1.) I do agree that the denial of testing may have a lethal affect on African American women. That, after all is the point: the point of the article as well as the point of those who are questioning this particular recommendation. My distinction vis a vis comparative power was in response to the notion that that Commission is more than some suggest it is. Obviously, if individuals want to view the recommendations as mandatory, and interpret them as such, they have every right to do so--so long as they are not hurting others.
2.) Genetics? If an argument isn't relevant, why bring it up? I do agree that many Black women who should get tested, for a variety of reasons, do not. All the more reason, in my view, to increase funding for education. The problem isn't,by the way, a Black or a female problem--it's a national problem. Many, many men (prostate) and women don't get tested until it's too late.
3.) To suggest that Black women want to be dependents is to say that the millions upon millions of women tested prior to the change in guidelines want to be dependent. Ridiculous! I can't speak for the administration or others. Personally, I value women (all women) and believe that every possible precaution should be taken to insure that each has a healthy and prosperous life. I can't speak for insurance companies, but the practice-- in the past-- has been for insurance companies to adopt the recommendations.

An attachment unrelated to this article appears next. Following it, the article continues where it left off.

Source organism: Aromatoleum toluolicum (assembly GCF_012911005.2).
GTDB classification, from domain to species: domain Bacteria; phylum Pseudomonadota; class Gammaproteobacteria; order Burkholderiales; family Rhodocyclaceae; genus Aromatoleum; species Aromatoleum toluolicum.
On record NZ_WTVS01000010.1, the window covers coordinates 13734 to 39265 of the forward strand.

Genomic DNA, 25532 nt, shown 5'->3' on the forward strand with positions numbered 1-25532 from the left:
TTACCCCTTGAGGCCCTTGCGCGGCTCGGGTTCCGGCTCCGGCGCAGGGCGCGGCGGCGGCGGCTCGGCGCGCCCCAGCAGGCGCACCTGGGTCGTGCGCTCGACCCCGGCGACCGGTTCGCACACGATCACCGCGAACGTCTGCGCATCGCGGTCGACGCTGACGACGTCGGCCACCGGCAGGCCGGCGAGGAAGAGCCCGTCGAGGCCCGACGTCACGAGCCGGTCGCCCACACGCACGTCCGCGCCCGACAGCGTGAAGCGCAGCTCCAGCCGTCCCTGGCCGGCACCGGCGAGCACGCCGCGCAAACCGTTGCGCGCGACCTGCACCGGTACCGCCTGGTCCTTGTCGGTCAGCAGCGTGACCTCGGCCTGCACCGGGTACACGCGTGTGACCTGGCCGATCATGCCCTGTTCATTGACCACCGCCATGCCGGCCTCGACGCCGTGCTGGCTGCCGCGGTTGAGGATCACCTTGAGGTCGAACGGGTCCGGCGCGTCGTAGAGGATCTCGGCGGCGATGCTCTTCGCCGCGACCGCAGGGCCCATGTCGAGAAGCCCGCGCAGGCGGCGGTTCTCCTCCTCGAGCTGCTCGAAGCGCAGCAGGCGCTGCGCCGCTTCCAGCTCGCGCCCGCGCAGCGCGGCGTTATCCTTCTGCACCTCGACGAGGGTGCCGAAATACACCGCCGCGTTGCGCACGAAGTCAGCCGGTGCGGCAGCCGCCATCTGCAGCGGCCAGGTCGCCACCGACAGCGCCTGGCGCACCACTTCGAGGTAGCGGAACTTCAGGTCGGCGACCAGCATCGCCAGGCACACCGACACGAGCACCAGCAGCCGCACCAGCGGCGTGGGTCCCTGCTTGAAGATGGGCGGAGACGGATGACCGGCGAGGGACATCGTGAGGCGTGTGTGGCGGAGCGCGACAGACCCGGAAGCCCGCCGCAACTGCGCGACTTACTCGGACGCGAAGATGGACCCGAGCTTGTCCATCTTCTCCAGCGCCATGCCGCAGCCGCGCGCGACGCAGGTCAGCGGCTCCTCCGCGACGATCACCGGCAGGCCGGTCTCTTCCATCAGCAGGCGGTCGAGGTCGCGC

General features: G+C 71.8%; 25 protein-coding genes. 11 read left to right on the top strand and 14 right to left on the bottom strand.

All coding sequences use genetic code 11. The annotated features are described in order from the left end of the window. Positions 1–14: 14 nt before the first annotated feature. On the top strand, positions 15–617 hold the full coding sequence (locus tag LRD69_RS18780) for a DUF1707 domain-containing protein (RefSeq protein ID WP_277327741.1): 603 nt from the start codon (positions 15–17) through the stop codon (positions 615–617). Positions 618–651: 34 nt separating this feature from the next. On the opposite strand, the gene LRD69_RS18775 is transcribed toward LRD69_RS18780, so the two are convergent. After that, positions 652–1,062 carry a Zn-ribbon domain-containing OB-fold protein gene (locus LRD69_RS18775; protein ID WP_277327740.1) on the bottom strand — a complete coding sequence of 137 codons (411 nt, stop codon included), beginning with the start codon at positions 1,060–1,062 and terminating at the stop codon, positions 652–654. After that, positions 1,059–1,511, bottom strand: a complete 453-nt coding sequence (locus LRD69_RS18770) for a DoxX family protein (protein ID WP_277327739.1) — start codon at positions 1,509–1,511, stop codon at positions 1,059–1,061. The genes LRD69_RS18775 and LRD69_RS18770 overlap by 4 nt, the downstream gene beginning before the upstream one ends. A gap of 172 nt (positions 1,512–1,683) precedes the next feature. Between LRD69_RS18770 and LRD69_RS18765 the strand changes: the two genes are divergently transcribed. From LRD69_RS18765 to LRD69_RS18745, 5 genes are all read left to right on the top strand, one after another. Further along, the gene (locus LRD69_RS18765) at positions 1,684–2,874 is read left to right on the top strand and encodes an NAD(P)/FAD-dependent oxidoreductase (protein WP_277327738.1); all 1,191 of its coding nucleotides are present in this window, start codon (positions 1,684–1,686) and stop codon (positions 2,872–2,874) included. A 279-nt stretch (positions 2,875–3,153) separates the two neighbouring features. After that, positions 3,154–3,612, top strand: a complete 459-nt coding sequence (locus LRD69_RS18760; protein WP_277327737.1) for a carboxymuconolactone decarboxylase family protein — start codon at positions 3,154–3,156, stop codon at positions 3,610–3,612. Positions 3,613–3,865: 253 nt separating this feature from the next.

Why do folks from all walks of life get flu vaccinations, yearly check ups, exercise and eat healthy foods? It this part that you don't fully comprehend. Screening is a form of prevention. In direct contradiction to your point of view regarding dependence, prevention brings INDEPENDENCE from flu, typhoid, cholera, measles, tuberculosis, etc. A few isolated religious cults and--of course racist may disapprove. In short testing, vaccinations and measures to protect health are antithetical to your entire notion of "dependence." Screening is, in every sense, a rational response to disease, ranking with any other disease preventive measure.
It is, in this sense, that your entire argument seems to be poorly thought out and self contradictory. This sloppiness stands out at the very end when you use broad,sweeping generalities and then end with what appears to be a self deprecating comment--as if you were speaking to a mirror.
#13 Nov 30, 2009
Obesity is a national problem. Your post represents the author as a victim of another national problem. Ignorance.
#15 Sep 24, 2013